Needless to say, our students were looking for answers and it was up to us to come up with solutions that would help them get through this situation.

Support through the pandemic

With safe-at-home orders ending in the 2019-2020 school year, the leadership team came together to discuss how we can support our students. After the meeting, we decided to create a task force comprising the school’s leadership team, staff, and students. When we collected views from staff members, we concluded that it is necessary to focus on three main areas: financial support, academic support, and psychological support.

  • Financial support: We agreed that it is important to help students find safe employment opportunities, especially those who have lost their jobs during the pandemic. Through our partnerships with WIOA, we have created an internship opportunity to teach students how to use Tik Tok and other social media as a marketing tool by creating school videos. Students were paid to create video content for our school’s social media accounts. In addition, we have provided meal packages that students can either pick up from the school or have someone from the leadership team deliver at their home. By focusing on these two areas, we have been able to ensure that students do not put themselves and their families at risk by leaving their homes to work, and we have also provided our students with money that they can use as they see fit.
  • Academic support: In addition to students’ financial resources, we also wanted to make sure that students could achieve their educational goals. While all students in Los Angeles attended school remotely, many of our students were also supporting their younger siblings or children. Knowing this, we realized that the 8 a.m. to 3 p.m. class schedule would not work. To combat this problem, our school staff has become flexible to meet the needs of our students. We have expanded our hours for students; Teachers began to work intermittent shifts that catered to students’ schedules. Some teachers divide their daily schedules by working in the morning (8-11 a.m.) and later in the evening (5-8 p.m.). Others open weekend hours and teach students on Saturdays and Sundays.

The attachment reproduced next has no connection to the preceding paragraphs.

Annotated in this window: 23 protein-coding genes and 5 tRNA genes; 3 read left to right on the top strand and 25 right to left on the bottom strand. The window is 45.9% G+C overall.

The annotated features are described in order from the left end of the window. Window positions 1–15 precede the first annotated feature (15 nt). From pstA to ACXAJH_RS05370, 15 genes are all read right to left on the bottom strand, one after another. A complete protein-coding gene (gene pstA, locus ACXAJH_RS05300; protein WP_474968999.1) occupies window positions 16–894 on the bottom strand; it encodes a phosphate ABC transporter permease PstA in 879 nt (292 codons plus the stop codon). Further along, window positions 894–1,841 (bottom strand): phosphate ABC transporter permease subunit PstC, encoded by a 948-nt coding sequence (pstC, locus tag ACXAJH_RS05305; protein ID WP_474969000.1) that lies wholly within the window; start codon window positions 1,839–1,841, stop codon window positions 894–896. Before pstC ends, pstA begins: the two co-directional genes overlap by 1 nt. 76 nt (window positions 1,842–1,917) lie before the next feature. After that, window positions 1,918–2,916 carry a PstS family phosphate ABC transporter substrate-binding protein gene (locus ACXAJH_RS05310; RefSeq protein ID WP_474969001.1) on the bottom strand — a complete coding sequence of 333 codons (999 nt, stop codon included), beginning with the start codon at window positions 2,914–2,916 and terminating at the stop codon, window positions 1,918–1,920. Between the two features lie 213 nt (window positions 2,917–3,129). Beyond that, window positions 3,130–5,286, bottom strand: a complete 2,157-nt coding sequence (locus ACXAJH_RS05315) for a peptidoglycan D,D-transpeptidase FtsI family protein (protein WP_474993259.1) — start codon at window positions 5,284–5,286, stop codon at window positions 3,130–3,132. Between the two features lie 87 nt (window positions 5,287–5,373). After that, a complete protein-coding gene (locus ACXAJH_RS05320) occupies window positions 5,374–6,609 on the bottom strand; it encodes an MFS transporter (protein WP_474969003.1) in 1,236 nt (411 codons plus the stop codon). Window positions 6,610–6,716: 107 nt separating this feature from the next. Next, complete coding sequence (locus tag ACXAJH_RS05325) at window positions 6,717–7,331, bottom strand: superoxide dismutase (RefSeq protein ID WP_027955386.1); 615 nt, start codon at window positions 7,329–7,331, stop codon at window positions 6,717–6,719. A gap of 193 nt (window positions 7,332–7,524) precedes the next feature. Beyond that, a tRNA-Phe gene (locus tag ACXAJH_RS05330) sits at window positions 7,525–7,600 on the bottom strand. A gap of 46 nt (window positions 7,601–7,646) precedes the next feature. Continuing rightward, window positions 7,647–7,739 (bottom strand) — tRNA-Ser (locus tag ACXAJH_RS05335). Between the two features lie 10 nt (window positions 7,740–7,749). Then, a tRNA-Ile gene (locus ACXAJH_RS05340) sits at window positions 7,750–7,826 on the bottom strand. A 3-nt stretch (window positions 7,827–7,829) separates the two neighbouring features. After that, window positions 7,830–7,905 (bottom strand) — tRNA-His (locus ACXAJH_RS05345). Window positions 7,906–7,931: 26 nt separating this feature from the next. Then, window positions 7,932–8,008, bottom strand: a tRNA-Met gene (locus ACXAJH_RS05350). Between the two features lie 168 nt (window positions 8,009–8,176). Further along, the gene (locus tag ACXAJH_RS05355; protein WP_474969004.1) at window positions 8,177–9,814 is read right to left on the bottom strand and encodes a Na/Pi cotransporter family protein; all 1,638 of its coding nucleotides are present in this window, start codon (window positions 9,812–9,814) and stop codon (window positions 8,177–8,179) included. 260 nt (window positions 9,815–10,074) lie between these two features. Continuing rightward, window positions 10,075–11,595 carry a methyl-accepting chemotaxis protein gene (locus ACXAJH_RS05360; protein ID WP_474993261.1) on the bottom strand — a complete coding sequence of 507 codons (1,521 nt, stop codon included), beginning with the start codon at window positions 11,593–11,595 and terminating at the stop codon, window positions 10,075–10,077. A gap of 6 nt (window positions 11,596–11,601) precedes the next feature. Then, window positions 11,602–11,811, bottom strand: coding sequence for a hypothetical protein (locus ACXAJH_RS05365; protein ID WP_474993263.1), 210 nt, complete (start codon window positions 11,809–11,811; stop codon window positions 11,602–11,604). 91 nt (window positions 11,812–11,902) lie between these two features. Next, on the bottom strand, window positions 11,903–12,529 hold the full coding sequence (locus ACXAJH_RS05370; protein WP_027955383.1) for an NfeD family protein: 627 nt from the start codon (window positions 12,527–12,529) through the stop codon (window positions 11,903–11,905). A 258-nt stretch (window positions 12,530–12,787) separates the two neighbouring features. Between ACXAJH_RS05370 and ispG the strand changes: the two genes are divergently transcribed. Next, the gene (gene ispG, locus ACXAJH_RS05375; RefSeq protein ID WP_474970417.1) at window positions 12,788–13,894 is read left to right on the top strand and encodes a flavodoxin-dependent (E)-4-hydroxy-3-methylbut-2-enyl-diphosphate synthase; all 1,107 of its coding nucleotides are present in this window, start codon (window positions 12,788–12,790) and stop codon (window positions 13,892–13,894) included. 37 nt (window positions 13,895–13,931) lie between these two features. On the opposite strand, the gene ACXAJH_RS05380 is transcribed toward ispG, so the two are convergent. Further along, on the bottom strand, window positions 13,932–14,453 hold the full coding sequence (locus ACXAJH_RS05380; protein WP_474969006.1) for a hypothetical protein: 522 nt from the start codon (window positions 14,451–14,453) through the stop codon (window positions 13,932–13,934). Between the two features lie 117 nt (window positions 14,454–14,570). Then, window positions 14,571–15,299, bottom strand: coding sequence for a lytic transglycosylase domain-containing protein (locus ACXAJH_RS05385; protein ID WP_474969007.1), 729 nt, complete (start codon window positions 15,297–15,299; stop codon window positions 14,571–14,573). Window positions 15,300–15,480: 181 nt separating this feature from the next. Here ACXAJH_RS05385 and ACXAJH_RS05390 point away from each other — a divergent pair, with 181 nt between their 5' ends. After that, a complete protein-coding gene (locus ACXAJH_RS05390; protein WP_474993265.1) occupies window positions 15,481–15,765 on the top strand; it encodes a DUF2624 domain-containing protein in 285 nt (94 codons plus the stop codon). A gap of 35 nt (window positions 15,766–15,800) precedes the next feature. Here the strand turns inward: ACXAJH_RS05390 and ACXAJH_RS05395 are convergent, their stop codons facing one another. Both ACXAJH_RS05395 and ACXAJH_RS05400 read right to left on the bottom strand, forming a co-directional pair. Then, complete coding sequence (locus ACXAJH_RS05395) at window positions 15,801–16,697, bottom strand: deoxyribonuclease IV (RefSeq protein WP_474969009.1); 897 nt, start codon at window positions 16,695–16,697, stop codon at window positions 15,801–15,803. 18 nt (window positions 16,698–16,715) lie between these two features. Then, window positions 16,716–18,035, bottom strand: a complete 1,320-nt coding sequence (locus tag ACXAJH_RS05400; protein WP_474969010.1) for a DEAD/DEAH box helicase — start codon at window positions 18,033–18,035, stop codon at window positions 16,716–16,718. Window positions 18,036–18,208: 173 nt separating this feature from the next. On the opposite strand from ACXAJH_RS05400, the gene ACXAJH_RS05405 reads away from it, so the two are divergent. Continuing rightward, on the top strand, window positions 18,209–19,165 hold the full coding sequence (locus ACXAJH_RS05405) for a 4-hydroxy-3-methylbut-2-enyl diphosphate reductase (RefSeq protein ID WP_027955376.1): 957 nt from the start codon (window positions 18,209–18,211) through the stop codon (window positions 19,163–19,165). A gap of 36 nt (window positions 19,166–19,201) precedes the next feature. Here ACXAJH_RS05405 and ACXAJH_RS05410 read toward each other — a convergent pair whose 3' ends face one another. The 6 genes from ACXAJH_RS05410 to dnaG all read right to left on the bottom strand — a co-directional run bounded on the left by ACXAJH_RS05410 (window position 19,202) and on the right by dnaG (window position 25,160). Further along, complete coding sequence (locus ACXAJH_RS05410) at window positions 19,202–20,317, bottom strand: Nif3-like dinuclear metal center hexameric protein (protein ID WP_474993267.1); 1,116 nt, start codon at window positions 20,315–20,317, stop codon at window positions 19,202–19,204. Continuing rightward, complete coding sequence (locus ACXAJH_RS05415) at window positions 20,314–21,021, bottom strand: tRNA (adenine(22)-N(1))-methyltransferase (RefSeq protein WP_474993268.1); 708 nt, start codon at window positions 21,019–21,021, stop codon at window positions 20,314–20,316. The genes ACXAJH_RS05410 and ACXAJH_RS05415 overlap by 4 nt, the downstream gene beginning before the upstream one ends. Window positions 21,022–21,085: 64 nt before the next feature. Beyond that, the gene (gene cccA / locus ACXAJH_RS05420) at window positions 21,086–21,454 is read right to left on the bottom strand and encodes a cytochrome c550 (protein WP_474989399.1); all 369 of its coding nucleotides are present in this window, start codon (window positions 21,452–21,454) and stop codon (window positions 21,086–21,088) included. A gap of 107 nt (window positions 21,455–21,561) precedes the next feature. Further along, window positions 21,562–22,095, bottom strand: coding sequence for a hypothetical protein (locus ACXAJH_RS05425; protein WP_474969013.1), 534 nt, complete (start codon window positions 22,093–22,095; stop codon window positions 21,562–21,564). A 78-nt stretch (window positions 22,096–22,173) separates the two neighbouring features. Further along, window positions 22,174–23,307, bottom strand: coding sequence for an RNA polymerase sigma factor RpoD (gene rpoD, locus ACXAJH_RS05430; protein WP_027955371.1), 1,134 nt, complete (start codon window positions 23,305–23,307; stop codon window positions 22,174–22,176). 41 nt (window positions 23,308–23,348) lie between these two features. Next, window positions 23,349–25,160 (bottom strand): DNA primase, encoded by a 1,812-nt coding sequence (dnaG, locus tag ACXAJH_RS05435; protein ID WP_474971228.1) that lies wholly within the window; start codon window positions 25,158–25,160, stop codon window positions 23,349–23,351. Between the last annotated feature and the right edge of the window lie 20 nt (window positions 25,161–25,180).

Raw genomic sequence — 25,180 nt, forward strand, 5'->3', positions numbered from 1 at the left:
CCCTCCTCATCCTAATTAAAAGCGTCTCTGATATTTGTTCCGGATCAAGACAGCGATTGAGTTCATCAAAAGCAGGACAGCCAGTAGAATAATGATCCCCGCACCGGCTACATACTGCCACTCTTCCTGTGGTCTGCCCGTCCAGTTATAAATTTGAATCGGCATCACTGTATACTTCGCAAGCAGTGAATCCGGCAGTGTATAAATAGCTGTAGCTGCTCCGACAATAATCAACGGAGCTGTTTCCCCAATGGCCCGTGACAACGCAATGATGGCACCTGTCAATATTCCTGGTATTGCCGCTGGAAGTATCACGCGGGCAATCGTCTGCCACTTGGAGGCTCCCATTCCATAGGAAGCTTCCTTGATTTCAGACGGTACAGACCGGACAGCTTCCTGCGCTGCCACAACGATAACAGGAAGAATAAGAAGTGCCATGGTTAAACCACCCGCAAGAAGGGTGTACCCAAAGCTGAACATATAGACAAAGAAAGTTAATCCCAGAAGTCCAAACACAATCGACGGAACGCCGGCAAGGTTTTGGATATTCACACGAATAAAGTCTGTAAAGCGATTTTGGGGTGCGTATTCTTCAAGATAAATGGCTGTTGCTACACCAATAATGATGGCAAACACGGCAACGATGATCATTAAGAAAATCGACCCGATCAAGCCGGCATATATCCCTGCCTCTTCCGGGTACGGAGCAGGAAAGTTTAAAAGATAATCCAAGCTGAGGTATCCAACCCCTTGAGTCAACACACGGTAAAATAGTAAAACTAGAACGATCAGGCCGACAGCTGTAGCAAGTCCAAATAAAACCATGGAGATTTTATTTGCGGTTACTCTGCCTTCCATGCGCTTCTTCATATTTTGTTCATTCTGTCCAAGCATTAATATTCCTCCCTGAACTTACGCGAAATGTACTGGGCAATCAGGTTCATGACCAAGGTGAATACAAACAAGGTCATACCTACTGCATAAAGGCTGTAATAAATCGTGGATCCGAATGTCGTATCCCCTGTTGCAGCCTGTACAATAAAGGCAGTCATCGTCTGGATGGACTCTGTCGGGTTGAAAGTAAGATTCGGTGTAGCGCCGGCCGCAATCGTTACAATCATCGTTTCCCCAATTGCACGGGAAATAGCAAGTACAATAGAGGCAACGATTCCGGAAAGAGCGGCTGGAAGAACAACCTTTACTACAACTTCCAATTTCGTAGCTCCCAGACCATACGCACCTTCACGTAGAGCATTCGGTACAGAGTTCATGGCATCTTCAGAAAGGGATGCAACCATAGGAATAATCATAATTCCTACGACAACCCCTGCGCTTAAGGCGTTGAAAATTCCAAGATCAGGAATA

• mental support: Finally, we addressed mental health. Our school counselors have provided professional developments to our teachers and school staff on trauma-informed practices and how to best support our students during this time. We have also partnered with Care Solace to provide our students with any additional mental health support our students and their families need outside of school.

Focusing on the student in general and the three aspects of financial, academic and mental support ensures our students know that we are committed to their overall well-being.

Creating solutions for each student

Schools have always been, in my opinion, a safe place for students; It is where students receive help to support their academic goals, mental well-being, and daily living that some cannot access at home. Fortunately, the most significant change I’ve seen during the pandemic has been schools accelerating the pace they are adapting to meet the needs of their students. However, there is more we can do.

The pandemic has reinforced the lack of a one-size-fits-all approach to supporting students. Every student has their own needs, some of which cannot be met if our solutions focus only on traditional schools and student groups. That’s why we must share more information and best practices across our schools. The more we share about what schools do – traditional and alternative – the better we can support students.